FROM ENEMIES TO FRIENDS: THE IMPROVEMENT OF U.S.-VIETNAM RELATIONS THROUGH EDUCATIONAL EXCHANGES, 1992-2013
Robbins, Elizabeth Mary Ruth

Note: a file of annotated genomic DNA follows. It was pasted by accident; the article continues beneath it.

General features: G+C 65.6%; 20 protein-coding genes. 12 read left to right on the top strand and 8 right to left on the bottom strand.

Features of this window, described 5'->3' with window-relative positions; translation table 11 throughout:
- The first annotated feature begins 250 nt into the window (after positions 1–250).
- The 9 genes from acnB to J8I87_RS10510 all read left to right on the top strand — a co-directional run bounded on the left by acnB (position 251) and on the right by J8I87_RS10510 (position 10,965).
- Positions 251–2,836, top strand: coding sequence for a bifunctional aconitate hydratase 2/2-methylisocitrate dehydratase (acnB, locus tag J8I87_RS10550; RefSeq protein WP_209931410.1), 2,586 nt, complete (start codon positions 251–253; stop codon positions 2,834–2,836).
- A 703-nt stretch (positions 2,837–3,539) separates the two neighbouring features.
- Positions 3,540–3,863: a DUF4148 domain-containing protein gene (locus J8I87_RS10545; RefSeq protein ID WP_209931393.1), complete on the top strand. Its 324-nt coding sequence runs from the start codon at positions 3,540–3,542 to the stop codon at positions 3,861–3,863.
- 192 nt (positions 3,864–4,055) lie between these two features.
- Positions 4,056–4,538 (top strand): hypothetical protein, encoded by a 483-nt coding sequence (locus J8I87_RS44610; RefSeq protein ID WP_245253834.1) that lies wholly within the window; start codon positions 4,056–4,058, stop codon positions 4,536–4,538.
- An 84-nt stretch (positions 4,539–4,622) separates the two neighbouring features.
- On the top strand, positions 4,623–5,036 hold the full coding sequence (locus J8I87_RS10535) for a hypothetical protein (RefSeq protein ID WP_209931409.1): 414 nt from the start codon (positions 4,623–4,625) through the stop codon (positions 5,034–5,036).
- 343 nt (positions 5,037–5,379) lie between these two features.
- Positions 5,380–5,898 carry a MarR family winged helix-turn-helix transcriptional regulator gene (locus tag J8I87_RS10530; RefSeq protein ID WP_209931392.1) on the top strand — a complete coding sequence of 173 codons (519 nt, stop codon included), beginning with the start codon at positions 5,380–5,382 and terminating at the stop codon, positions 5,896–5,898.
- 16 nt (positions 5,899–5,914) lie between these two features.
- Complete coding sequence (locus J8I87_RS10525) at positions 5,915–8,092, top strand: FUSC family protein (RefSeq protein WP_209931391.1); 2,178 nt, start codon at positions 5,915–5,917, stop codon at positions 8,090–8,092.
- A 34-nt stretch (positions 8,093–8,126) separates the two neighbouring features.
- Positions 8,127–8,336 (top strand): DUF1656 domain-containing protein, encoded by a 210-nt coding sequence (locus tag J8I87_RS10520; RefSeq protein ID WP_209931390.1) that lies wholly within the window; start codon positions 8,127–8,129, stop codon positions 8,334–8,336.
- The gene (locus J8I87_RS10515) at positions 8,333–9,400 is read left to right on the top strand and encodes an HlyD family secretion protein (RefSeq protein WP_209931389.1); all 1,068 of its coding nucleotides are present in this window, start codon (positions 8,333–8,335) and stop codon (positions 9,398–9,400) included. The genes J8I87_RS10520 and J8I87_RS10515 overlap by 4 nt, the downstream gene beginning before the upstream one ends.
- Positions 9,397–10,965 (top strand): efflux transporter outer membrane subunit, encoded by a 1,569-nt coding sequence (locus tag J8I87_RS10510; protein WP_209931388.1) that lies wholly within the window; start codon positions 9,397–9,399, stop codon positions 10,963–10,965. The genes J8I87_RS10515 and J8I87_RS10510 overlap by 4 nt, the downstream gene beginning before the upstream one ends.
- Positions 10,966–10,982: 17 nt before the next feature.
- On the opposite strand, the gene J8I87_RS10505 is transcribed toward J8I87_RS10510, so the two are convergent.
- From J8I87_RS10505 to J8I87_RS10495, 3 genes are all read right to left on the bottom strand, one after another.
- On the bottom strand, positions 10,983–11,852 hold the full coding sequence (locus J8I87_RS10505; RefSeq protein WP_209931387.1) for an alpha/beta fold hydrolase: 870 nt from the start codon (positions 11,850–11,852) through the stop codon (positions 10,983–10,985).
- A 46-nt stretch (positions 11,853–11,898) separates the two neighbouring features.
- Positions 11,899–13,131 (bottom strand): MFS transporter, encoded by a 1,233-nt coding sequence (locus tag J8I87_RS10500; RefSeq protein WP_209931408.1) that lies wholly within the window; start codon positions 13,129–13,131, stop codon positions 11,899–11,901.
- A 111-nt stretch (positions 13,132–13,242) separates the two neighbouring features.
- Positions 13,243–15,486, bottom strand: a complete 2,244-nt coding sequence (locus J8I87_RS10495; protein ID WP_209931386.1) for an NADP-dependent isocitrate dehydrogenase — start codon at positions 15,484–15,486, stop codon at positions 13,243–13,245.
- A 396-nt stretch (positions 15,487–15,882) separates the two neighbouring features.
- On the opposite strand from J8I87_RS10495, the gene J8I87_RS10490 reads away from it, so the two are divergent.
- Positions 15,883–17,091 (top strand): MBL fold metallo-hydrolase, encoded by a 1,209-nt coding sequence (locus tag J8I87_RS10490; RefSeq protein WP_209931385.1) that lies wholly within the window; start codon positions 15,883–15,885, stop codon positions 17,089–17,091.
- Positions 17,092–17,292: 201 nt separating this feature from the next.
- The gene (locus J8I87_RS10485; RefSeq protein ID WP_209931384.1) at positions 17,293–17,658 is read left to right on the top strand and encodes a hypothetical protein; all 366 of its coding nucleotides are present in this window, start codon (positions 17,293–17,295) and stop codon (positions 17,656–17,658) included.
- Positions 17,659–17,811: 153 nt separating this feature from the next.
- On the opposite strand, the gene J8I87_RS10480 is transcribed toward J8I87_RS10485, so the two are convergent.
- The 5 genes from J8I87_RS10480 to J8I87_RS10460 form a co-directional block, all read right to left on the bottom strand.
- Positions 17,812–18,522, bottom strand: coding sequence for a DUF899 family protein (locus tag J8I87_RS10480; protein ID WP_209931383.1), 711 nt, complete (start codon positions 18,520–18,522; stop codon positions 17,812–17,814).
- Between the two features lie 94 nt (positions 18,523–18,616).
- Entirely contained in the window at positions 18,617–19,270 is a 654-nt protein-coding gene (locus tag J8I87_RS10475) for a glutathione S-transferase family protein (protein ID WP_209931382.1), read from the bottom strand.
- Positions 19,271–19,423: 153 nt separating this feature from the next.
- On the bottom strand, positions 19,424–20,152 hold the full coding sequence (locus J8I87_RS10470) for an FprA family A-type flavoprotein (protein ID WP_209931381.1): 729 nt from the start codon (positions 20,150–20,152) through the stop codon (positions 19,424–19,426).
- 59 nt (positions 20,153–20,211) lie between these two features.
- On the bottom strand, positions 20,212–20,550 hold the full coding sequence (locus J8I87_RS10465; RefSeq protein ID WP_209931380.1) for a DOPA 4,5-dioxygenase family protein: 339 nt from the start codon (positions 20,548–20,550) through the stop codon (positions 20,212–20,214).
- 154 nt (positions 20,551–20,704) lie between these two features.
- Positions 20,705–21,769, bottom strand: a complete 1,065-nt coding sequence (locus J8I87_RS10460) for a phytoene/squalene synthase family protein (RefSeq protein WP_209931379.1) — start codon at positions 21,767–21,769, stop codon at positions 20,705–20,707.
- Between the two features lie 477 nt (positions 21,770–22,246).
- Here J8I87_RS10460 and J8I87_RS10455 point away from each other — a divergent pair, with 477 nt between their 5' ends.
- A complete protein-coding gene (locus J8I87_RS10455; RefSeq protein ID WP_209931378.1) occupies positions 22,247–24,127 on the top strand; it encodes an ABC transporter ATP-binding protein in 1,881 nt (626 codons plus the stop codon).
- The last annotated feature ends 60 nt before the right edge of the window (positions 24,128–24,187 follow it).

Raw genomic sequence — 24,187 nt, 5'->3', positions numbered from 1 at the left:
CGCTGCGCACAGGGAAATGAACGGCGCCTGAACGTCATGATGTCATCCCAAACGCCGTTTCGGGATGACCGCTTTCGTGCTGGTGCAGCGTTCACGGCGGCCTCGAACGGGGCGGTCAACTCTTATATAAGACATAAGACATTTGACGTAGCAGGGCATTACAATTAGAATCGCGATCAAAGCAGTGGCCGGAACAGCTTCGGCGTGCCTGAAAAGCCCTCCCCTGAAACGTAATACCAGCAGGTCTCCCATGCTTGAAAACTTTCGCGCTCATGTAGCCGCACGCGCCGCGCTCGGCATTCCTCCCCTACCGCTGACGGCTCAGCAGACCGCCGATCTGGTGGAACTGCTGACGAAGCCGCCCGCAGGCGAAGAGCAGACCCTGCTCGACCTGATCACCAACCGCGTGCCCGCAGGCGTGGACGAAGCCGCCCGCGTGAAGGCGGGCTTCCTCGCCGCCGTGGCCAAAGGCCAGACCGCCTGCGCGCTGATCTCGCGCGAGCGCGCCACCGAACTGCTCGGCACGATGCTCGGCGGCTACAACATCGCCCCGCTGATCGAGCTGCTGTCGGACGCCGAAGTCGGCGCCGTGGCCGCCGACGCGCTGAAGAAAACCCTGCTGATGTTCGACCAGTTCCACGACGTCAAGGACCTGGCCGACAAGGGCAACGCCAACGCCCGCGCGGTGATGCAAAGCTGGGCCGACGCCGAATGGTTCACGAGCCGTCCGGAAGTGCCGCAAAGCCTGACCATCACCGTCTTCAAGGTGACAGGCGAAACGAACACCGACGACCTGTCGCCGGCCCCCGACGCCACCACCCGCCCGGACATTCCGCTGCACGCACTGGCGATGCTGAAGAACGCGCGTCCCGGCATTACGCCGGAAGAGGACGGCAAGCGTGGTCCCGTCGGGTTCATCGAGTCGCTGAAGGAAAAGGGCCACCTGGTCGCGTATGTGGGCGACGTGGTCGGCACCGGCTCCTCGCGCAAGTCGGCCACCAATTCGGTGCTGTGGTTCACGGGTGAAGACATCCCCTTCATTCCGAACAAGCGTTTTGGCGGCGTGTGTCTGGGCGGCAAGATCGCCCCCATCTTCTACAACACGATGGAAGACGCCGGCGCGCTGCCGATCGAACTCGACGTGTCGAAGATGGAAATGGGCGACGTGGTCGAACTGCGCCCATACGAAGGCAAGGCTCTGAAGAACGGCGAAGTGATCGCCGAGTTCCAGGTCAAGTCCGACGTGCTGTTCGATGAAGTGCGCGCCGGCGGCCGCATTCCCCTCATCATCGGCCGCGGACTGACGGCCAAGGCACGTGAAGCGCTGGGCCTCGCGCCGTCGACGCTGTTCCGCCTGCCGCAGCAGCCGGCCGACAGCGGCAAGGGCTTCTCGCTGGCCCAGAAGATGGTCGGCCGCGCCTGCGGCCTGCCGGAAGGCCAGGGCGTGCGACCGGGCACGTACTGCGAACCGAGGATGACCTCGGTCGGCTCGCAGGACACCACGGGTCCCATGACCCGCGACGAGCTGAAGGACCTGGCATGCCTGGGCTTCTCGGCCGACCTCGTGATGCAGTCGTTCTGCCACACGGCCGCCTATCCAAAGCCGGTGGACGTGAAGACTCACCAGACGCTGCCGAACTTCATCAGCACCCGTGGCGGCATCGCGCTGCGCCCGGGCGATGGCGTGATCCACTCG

This thesis aims to show that U.S.-Vietnam higher education exchanges aided in the transformation of their bilateral relationship, from enemies engaged in war to friends working closely together in 2013 in trade, security and development. The scope covers a twenty-year period between 1993 and 2013 while its content covers a socio-cultural aspect of the bilateral relationship. The organization is in five parts. Chapter 1, "Introduction: Background Information to 1995 - Vietnamese Higher Education, U.S.-Vietnam Tensions, and Bilateral Educational Exchanges," sets the stage for the rest of the thesis by giving relevant background information. Chapter 2, "Developments in U.S.-Vietnam Education Exchanges during the William J. Clinton Administration, 1993-2000," highlights reforms in Vietnamese higher education, the establishment of exchange programs, institutional partnerships between U.S. and Vietnamese universities, and the strengthening of bilateral ties during these years. Chapter 3, "Changes and Further Developments in U.S.-Vietnam Education Exchanges during the George W. Bush Administration, 2001-2008," traces more recent reforms in Vietnamese higher education, the bourgeoning bilateral exchange programs and institutional partnerships, and an increase in economic, diplomatic and defense ties under President Bush. Chapter 4, "The Continuation of U.S.-Vietnamese Exchanges and Partnerships under President Barack H. Obama, 2009-Present," examines progress during recent years, noting continued Vietnamese higher education reforms, the accomplishments of the exchange programs, the persistent trend of institutional partnerships, and the strong and collaborative nature of bilateral ties. Chapter 5, "Conclusion: U.S.-Vietnamese Educational Exchanges - Motivations, Challenges, Successes, and Prospects for the Future," stresses the motives behind exchanges, the challenges to reform in Vietnamese higher education, and the successes of the exchanges that have transformed the U.S.-Vietnam bilateral relationship by fostering collaboration among their students, industry and military leaders, and diplomats. Regarding prospects for the future, these depend on five main variables in both countries: leadership, economic ties, political-security cooperation, effective reforms in Vietnam's higher education system, and continued willingness of Vietnamese and American students to learn from each other. Thus, there is great potential for the continued success of U.S.-Vietnam educational exchanges, which, in turn, will eventually reform higher education in Vietnam, as well as foster more cordial relations between the two nations.
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